Joanna Duncan lives in McDonald and Mike Graves’ home is in Georgetown. The two were appointed to replace Stacey Tucker and Dr. Lindsay Hathcock.
Duncan has been active in long-range strategic and comprehensive planning during the past two years to help preserve the rural lifestyle of an area where residents feel encroached upon by Hamilton County to the south and Cleveland from the north. The most immediate concern is the Spring Branch Industrial Park and development surrounding Exit 20 on Interstate 75.
Graves is a real estate broker and auctioneer with Crye-Leike Real Estate Services in Athens. He was one of the principal speakers in May who spoke against rezoning 223 acres bordering Georgetown Road and Francisco Road N.W. from Forestry/Agriculture/Residential to General Industrial.
Graves said during the May planning commission meeting the western part of the county is one of the prettiest in Bradley County and, “I do not, nor [does] my family, want it turned into an industrial park. What it is good for is raising cattle, kids and families.”
Both Graves and Duncan would like to see future development reflect the current landscape and its residents. Neither is against anything in particular, but at the same time, they don’t want to see someone try to make a silk purse from a sow’s ear, or conversely ruin a silk purse.
Duncan said Cleveland is sprawled with small, undeveloped pockets.
“It’s not cohesive,” she said.
She would like to see that remedied before growing beyond the city’s current boundaries.
Georgetown is feeling pressure from Hamilton and Bradley counties and uncertainty about future plans to widen Georgetown Road between I-75 and Highway 58. There is less growth pressure from Meigs County. It is a unique spot where neighbors live in three different counties.
Graves said Bradley County Mayor D. Gary Davis invited him to accept an appointment to the planning commission.
“He told me they like varying viewpoints and he thought I had one,” Graves said laughingly. “I think I just really represent the people out in that area. We’re small-time farmers and most of them are out there because they like it. They wanted to be in an area that had small farms.”
Likewise, Duncan said Davis contacted her about three months ago. She was not inclined to accept the appointment. But, she recently decided she could help protect and provide feedback to the community.
“I am here to serve the community, the McDonald Community specifically. McDonald is going to be hugely impacted by a lot of the growth considering how close we are to Hamilton County,” she said.
Duncan is a stay-at-home mom of three children with a professional background in commercial design. She grew up on a beef cattle ranch in Georgia and tried living in town, but the family just didn’t feel comfortable in that setting.
“We moved out of the city to the farm. We all like the acreage. My husband works in town and he loves to come home and get on the tractor,” she said. “We like for the kids to have space and everybody out there has horses, dogs and kids. We like that rural lifestyle.”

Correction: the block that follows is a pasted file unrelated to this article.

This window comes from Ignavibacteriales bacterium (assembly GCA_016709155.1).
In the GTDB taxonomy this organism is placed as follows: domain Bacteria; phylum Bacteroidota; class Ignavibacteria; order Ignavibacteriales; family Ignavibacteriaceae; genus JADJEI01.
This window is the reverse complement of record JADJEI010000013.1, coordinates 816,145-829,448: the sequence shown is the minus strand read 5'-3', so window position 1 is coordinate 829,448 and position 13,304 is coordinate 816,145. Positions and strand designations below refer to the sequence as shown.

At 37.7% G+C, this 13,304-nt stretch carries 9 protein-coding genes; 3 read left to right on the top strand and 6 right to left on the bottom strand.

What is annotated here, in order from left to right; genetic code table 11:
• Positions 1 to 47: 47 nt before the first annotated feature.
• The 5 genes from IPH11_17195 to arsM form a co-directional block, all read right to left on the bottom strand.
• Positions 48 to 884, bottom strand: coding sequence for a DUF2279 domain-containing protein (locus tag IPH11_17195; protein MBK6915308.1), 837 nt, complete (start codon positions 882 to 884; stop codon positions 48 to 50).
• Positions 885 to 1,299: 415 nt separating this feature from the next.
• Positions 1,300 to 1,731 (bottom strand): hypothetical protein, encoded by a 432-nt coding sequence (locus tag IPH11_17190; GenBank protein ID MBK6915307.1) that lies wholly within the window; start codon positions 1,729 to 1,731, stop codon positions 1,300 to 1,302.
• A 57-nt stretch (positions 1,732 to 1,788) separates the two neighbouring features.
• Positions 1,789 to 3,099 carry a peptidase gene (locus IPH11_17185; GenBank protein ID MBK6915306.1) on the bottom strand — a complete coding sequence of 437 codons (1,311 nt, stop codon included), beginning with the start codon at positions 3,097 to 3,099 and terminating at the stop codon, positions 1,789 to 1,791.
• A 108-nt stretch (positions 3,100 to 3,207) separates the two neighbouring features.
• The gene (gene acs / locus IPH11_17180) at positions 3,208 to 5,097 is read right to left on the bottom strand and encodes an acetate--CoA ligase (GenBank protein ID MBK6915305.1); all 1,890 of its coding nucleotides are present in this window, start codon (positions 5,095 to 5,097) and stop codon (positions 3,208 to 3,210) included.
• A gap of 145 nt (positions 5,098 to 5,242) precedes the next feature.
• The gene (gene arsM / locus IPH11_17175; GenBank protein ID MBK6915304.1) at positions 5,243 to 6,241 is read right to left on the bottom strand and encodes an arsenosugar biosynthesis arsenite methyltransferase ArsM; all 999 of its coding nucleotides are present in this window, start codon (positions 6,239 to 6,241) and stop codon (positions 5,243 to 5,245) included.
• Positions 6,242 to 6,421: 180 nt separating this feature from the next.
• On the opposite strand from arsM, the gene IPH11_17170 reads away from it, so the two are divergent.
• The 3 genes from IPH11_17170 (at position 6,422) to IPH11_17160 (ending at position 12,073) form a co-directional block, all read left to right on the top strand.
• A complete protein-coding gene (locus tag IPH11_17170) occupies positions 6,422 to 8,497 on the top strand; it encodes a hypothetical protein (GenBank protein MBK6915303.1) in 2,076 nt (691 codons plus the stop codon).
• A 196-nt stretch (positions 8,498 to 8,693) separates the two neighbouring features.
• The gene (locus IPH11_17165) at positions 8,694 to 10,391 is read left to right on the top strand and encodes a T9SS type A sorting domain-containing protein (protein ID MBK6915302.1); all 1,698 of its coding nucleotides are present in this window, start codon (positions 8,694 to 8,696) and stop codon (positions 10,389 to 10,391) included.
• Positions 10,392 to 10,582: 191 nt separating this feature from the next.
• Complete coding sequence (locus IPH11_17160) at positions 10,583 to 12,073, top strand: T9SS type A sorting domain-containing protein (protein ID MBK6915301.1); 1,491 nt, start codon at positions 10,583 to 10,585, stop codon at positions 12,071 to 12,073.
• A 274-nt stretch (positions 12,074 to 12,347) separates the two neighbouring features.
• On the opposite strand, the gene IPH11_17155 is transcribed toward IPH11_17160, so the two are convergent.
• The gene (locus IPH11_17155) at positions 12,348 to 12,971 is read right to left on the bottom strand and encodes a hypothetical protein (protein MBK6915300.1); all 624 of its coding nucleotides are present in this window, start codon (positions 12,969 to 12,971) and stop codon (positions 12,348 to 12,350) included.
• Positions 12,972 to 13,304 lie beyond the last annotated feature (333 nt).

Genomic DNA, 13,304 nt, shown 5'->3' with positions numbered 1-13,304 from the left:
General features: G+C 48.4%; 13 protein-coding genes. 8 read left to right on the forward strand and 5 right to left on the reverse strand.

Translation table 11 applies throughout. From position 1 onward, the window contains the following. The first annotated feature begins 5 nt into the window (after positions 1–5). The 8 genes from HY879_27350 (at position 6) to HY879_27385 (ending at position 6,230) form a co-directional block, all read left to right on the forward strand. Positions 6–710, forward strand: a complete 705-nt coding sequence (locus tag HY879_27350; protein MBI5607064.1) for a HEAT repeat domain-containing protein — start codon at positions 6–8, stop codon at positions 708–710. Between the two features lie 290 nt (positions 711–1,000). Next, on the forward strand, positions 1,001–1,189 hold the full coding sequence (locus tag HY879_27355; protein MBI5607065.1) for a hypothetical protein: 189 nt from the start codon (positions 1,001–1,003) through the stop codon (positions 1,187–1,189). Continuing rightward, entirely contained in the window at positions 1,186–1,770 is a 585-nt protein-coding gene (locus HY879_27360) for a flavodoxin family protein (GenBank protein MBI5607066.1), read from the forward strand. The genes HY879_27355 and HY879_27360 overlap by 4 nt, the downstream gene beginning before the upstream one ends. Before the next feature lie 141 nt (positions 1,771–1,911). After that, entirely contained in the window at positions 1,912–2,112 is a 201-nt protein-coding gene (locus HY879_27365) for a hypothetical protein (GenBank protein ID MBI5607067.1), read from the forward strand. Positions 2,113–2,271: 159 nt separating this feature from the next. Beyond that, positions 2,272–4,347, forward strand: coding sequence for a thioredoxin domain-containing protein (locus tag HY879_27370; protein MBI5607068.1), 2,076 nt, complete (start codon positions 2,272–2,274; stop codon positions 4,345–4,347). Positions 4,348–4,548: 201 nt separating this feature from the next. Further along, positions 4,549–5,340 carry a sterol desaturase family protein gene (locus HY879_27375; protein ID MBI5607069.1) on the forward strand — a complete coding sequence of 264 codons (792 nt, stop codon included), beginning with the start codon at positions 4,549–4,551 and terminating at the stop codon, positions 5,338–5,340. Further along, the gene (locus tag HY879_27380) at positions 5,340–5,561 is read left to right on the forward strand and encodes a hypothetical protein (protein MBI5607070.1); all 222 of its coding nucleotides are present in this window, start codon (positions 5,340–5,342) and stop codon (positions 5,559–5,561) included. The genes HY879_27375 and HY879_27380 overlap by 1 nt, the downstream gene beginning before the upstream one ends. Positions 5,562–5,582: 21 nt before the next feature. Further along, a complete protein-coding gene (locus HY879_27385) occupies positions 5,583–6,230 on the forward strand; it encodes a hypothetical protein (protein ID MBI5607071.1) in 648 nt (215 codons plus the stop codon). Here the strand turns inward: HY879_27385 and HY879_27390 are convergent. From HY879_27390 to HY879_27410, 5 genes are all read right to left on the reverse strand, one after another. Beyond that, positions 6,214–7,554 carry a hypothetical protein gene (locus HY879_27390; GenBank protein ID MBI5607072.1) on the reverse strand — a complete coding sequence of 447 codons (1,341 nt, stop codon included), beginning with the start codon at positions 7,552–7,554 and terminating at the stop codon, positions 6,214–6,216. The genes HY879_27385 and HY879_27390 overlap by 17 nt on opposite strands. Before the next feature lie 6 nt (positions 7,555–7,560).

McDonald and Georgetown are similar in that most residents there work in Cleveland or Chattanooga and go home at night to get away from urban activity.
“Farming is not our way of life but we like to get out there and brag about our tractors and tell about our five-cow herd — it’s pretty funny, or we meet up at the local diner and tell everybody about how many acres we have — we have a liars’ club up there,” Graves said. He doesn’t participate much, but “I can hold my own.”
He has been involved in real estate in some aspect for about 40 years and, having been a developer facing the ire of neighbors, he can sympathize with the developers.
“I think I can contribute in some degree because I’ve experienced a lot of what these people (neighbors) are going through in one way or the other. I may be a little more sympathetic to them than I am the commission, but I guess that’s part of the differences,” he said.
During the May confrontation between the commission and residents, chairman Tony Young, also a Crye-Leike auctioneer and Graves’ former principle, commented that he served on the Bradley/Cleveland Industrial Development Board in addition to the planning commission to help bring jobs for the next generation to the community.
“I think Tony and I have some differences of opinion on this,” he said.
Duncan said there are people in McDonald on both sides of the growth fence.
“I am here to protect, certainly everyone’s right to do what they want (on their property), but try to get some kind of cohesive view and some respect for what exists, versus incoming growth,” she said. “It’s going to be interesting. I’m not quite sure what I’ve gotten myself into —,” she said with a laugh, “but there was just something nagging me in the back of my head telling me I should give this a shot.”
Graves said the May rezoning effort actually brought Georgetown residents together and proved to be the genesis of the Georgetown Preservation Society comprised of concerned citizens.
“Most of us out there recognize growth has given us a good income, but not everything is made to develop,” he said. “Maybe it’s better sometimes to leave things the way they are for the lifestyle of the people who are willing to pay for it and be there. We bought our property and we want it to be that way.”
But, with that being said, both Duncan and Graves realize they are supposed to represent the best interests of Bradley County.
It is a balancing act.